Since the passage of the Sarbanes-Oxley Act in 2002, the Financial Accounting Standards Board has passed rules that it promises will make corporate accounting more transparent. In fact, its revised Generally Accepted Accounting Principles have made it difficult for investors — or even CEOs — to understand a company’s financial report.
The first step in the wrong direction came when FASB mandated that companies list “intangibles” such as “goodwill” as corporate assets, artificially inflating balance sheets. After that, FASB meddled with the revenue recognition rules, in some cases not allowing companies to report revenue from cash payments received from a customer for a delivered product. Finally, and worst by far, FASB mandated punitive and nonsensical rules for so-called expensing of stock options.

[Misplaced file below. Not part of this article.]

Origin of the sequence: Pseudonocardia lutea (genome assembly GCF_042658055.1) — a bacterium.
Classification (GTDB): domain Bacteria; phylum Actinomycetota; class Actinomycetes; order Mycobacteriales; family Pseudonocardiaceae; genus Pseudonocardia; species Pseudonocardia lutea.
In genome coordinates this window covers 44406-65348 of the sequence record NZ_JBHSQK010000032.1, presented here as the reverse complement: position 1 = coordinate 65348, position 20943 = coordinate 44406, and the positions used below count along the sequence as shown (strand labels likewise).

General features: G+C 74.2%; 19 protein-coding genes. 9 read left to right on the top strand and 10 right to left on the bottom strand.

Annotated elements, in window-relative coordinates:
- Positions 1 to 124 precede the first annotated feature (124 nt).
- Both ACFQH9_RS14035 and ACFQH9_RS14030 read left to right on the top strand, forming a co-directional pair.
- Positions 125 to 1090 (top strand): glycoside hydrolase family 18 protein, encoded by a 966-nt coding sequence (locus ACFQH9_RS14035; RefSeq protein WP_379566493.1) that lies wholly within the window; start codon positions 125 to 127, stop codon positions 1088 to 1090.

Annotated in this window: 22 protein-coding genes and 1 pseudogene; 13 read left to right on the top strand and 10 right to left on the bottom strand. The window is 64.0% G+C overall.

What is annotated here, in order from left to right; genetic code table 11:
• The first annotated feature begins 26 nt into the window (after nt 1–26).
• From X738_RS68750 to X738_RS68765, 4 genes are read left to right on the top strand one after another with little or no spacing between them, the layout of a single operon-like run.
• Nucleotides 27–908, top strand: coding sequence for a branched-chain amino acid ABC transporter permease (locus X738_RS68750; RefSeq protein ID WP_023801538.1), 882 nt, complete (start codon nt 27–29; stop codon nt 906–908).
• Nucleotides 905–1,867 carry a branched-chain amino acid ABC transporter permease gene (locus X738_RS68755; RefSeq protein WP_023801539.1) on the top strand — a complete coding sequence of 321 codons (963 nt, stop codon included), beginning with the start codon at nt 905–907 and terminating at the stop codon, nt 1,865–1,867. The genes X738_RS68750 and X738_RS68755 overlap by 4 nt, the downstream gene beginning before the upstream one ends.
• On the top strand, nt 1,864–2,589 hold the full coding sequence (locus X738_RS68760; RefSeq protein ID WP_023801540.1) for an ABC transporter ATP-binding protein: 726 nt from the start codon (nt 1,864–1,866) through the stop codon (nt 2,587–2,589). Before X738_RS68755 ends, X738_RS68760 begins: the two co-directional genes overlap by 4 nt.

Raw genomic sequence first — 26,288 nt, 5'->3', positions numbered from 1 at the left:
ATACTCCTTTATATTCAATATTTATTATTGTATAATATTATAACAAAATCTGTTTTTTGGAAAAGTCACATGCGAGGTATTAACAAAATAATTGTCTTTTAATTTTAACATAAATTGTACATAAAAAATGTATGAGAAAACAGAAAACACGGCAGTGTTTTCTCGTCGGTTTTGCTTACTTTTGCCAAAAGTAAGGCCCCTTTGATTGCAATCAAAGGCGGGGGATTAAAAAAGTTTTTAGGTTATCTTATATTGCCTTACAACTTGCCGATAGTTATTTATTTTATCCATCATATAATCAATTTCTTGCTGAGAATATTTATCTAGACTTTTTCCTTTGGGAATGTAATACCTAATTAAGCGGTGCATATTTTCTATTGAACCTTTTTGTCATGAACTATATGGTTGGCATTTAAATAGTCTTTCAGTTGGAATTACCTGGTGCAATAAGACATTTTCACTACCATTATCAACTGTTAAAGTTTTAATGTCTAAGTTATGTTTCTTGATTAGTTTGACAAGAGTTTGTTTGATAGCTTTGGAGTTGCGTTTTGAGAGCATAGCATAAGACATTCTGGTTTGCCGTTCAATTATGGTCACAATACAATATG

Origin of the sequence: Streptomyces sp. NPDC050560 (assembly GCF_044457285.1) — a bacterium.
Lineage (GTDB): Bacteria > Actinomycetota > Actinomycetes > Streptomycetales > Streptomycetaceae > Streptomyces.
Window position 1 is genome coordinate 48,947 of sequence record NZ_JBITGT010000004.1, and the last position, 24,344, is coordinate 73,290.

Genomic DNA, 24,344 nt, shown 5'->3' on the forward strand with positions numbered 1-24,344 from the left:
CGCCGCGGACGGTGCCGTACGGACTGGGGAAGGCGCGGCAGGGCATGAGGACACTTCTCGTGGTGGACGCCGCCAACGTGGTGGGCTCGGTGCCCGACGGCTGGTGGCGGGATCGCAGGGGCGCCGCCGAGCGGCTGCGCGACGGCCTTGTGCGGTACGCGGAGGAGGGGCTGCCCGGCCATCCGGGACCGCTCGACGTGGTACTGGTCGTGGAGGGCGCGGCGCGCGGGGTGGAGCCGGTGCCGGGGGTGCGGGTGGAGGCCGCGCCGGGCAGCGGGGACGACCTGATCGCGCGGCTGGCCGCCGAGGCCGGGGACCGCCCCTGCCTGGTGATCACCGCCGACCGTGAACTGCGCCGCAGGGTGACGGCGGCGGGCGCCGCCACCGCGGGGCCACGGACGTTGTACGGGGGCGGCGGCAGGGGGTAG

These accounting burdens, combined with the onerous yet ineffective mandates of the Sarbanes-Oxley Act, are starting to take a real toll on American businesses and markets. In 2007, only $8.5 billion or 7.7 percent of the total $109 billion in issuances of Initial Public Offerings were launched on U.S. stock exchanges, down from 60.8 percent a decade ago.